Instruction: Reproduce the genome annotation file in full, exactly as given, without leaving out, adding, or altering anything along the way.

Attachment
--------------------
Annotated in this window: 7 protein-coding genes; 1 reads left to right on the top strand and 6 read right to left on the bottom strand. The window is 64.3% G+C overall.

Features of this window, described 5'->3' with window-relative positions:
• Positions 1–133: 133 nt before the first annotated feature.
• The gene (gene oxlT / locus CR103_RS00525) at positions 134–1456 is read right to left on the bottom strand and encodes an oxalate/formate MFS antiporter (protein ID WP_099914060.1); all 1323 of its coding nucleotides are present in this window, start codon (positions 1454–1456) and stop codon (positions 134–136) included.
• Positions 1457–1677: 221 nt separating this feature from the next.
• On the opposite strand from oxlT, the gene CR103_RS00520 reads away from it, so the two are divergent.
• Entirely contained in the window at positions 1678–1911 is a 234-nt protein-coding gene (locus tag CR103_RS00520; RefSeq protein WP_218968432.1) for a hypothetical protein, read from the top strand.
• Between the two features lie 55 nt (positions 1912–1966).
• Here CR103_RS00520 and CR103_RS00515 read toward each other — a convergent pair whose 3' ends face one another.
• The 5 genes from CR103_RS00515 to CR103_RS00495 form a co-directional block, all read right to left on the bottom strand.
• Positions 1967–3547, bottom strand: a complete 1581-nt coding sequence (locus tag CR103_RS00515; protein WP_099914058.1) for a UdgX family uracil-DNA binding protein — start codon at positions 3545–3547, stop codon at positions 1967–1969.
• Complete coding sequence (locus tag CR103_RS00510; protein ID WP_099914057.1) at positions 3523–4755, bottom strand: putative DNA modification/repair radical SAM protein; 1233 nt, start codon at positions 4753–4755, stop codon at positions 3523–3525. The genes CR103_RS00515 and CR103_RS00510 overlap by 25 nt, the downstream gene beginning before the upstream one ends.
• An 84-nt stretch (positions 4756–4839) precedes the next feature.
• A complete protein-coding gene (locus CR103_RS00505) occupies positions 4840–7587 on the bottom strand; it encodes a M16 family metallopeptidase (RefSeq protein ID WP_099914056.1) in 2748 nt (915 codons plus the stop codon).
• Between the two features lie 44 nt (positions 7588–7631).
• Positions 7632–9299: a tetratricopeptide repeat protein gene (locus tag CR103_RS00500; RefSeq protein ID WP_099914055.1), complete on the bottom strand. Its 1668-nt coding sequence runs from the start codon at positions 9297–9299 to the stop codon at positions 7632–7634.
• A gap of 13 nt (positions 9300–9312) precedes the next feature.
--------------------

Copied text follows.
Annotated in this window: 7 protein-coding genes; 1 reads left to right on the top strand and 6 read right to left on the bottom strand. The window is 64.3% G+C overall.

Features of this window, described 5'->3' with window-relative positions:
• Positions 1–133: 133 nt before the first annotated feature.
• The gene (gene oxlT / locus CR103_RS00525) at positions 134–1456 is read right to left on the bottom strand and encodes an oxalate/formate MFS antiporter (protein ID WP_099914060.1); all 1323 of its coding nucleotides are present in this window, start codon (positions 1454–1456) and stop codon (positions 134–136) included.
• Positions 1457–1677: 221 nt separating this feature from the next.
• On the opposite strand from oxlT, the gene CR103_RS00520 reads away from it, so the two are divergent.
• Entirely contained in the window at positions 1678–1911 is a 234-nt protein-coding gene (locus tag CR103_RS00520; RefSeq protein WP_218968432.1) for a hypothetical protein, read from the top strand.
• Between the two features lie 55 nt (positions 1912–1966).
• Here CR103_RS00520 and CR103_RS00515 read toward each other — a convergent pair whose 3' ends face one another.
• The 5 genes from CR103_RS00515 to CR103_RS00495 form a co-directional block, all read right to left on the bottom strand.
• Positions 1967–3547, bottom strand: a complete 1581-nt coding sequence (locus tag CR103_RS00515; protein WP_099914058.1) for a UdgX family uracil-DNA binding protein — start codon at positions 3545–3547, stop codon at positions 1967–1969.
• Complete coding sequence (locus tag CR103_RS00510; protein ID WP_099914057.1) at positions 3523–4755, bottom strand: putative DNA modification/repair radical SAM protein; 1233 nt, start codon at positions 4753–4755, stop codon at positions 3523–3525. The genes CR103_RS00515 and CR103_RS00510 overlap by 25 nt, the downstream gene beginning before the upstream one ends.
• An 84-nt stretch (positions 4756–4839) precedes the next feature.
• A complete protein-coding gene (locus CR103_RS00505) occupies positions 4840–7587 on the bottom strand; it encodes a M16 family metallopeptidase (RefSeq protein ID WP_099914056.1) in 2748 nt (915 codons plus the stop codon).
• Between the two features lie 44 nt (positions 7588–7631).
• Positions 7632–9299: a tetratricopeptide repeat protein gene (locus tag CR103_RS00500; RefSeq protein ID WP_099914055.1), complete on the bottom strand. Its 1668-nt coding sequence runs from the start codon at positions 9297–9299 to the stop codon at positions 7632–7634.
• A gap of 13 nt (positions 9300–9312) precedes the next feature.